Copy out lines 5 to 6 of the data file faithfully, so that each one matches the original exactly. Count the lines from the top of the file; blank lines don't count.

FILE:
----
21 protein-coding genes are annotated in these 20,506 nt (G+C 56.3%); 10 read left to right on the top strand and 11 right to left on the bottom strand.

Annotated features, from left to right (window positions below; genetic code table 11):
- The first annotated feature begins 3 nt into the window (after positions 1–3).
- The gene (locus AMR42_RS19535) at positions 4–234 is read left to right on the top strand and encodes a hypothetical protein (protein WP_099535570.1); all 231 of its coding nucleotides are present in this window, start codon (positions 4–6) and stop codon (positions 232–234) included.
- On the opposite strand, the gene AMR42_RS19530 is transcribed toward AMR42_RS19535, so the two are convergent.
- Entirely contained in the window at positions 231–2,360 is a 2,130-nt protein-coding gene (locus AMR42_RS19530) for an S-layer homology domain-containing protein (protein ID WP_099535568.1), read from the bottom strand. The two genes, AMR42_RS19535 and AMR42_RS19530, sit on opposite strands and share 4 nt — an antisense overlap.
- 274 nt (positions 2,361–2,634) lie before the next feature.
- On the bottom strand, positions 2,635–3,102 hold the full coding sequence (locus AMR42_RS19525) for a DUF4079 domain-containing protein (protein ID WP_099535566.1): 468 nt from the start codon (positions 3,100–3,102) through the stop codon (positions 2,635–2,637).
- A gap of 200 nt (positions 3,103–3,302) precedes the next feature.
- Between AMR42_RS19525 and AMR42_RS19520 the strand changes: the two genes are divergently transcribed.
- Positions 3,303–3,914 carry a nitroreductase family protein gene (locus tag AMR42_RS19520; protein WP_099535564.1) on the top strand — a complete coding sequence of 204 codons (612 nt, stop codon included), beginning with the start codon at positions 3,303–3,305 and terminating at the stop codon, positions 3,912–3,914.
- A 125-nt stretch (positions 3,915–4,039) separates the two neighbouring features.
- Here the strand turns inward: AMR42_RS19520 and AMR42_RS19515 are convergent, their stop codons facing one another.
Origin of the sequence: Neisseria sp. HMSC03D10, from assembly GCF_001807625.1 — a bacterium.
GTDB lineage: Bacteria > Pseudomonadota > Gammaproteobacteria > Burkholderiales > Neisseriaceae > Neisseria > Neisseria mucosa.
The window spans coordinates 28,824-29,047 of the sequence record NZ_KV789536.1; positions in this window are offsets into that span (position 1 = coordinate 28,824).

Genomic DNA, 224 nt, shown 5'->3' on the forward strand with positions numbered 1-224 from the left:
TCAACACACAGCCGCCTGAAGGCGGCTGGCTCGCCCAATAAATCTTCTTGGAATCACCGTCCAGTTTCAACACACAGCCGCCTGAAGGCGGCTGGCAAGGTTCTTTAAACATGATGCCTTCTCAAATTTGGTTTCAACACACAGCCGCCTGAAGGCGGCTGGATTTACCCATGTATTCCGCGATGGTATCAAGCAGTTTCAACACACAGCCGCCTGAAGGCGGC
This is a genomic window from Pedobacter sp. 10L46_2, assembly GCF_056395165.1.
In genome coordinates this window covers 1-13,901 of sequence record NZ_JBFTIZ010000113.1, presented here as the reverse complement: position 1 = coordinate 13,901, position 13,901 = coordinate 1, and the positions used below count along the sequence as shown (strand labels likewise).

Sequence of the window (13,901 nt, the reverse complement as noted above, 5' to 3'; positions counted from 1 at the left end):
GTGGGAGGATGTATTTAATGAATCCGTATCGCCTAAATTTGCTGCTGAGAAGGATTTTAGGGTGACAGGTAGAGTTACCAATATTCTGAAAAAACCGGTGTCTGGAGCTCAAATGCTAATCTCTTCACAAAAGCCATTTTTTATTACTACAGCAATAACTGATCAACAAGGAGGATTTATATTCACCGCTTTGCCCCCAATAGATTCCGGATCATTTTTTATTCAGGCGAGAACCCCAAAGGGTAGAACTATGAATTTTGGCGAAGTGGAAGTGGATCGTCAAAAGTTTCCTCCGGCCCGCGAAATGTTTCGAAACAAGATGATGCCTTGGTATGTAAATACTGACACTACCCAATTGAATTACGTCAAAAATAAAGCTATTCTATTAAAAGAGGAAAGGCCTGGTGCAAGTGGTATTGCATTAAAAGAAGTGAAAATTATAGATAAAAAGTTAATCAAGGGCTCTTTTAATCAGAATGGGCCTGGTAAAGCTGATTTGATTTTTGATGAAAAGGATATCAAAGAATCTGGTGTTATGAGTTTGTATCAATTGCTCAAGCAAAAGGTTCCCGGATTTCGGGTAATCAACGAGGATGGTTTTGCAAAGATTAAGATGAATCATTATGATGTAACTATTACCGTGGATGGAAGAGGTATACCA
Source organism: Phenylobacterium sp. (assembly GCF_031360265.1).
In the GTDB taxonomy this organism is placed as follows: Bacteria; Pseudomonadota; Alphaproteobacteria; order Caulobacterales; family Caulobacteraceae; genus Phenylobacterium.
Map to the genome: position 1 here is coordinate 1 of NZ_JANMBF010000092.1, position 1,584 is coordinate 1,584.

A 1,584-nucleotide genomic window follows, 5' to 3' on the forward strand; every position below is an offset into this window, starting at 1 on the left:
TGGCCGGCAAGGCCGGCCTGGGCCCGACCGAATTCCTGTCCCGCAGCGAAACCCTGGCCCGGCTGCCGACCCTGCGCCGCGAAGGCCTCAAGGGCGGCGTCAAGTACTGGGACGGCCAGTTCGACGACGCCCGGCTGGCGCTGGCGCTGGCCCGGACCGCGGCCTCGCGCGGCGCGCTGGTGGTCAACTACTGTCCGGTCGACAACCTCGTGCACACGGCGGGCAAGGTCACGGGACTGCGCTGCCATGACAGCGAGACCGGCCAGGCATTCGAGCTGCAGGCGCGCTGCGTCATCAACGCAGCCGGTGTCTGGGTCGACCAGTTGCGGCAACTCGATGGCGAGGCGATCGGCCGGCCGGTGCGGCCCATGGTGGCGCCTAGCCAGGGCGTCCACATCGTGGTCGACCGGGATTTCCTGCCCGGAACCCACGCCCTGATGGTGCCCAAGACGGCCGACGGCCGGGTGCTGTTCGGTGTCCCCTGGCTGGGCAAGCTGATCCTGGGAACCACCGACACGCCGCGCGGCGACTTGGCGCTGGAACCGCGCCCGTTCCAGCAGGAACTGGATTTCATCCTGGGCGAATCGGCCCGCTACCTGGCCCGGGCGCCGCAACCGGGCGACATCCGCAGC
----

- On the opposite strand, the gene AMR42_RS19530 is transcribed toward AMR42_RS19535, so the two are convergent.
- Entirely contained in the window at positions 231–2,360 is a 2,130-nt protein-coding gene (locus AMR42_RS19530) for an S-layer homology domain-containing protein (protein ID WP_099535568.1), read from the bottom strand. The two genes, AMR42_RS19535 and AMR42_RS19530, sit on opposite strands and share 4 nt — an antisense overlap.